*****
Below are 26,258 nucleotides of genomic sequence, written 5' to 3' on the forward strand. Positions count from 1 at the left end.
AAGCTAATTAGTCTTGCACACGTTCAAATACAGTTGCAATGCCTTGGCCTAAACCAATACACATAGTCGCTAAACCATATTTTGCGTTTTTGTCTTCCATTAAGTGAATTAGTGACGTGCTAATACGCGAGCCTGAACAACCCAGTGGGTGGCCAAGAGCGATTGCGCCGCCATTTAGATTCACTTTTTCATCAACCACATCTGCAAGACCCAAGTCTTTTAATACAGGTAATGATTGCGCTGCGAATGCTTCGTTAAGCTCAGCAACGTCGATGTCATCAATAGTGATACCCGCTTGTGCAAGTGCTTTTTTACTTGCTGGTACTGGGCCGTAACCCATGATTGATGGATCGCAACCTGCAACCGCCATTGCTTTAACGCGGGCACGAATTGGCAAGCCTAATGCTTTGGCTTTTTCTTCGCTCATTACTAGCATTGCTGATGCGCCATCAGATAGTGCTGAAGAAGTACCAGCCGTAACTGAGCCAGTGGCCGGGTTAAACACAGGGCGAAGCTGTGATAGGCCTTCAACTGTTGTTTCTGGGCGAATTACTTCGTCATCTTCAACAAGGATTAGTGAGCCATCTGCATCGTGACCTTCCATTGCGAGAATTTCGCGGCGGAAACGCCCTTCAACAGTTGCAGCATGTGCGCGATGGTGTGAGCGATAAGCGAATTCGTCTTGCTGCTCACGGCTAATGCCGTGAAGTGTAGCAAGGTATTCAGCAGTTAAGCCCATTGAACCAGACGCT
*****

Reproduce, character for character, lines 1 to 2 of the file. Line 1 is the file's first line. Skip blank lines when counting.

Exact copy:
Below are 26,258 nucleotides of genomic sequence, written 5' to 3' on the forward strand. Positions count from 1 at the left end.
AAGCTAATTAGTCTTGCACACGTTCAAATACAGTTGCAATGCCTTGGCCTAAACCAATACACATAGTCGCTAAACCATATTTTGCGTTTTTGTCTTCCATTAAGTGAATTAGTGACGTGCTAATACGCGAGCCTGAACAACCCAGTGGGTGGCCAAGAGCGATTGCGCCGCCATTTAGATTCACTTTTTCATCAACCACATCTGCAAGACCCAAGTCTTTTAATACAGGTAATGATTGCGCTGCGAATGCTTCGTTAAGCTCAGCAACGTCGATGTCATCAATAGTGATACCCGCTTGTGCAAGTGCTTTTTTACTTGCTGGTACTGGGCCGTAACCCATGATTGATGGATCGCAACCTGCAACCGCCATTGCTTTAACGCGGGCACGAATTGGCAAGCCTAATGCTTTGGCTTTTTCTTCGCTCATTACTAGCATTGCTGATGCGCCATCAGATAGTGCTGAAGAAGTACCAGCCGTAACTGAGCCAGTGGCCGGGTTAAACACAGGGCGAAGCTGTGATAGGCCTTCAACTGTTGTTTCTGGGCGAATTACTTCGTCATCTTCAACAAGGATTAGTGAGCCATCTGCATCGTGACCTTCCATTGCGAGAATTTCGCGGCGGAAACGCCCTTCAACAGTTGCAGCATGTGCGCGATGGTGTGAGCGATAAGCGAATTCGTCTTGCTGCTCACGGCTAATGCCGTGAAGTGTAGCAAGGTATTCAGCAGTTAAGCCCATTGAACCAGACGCT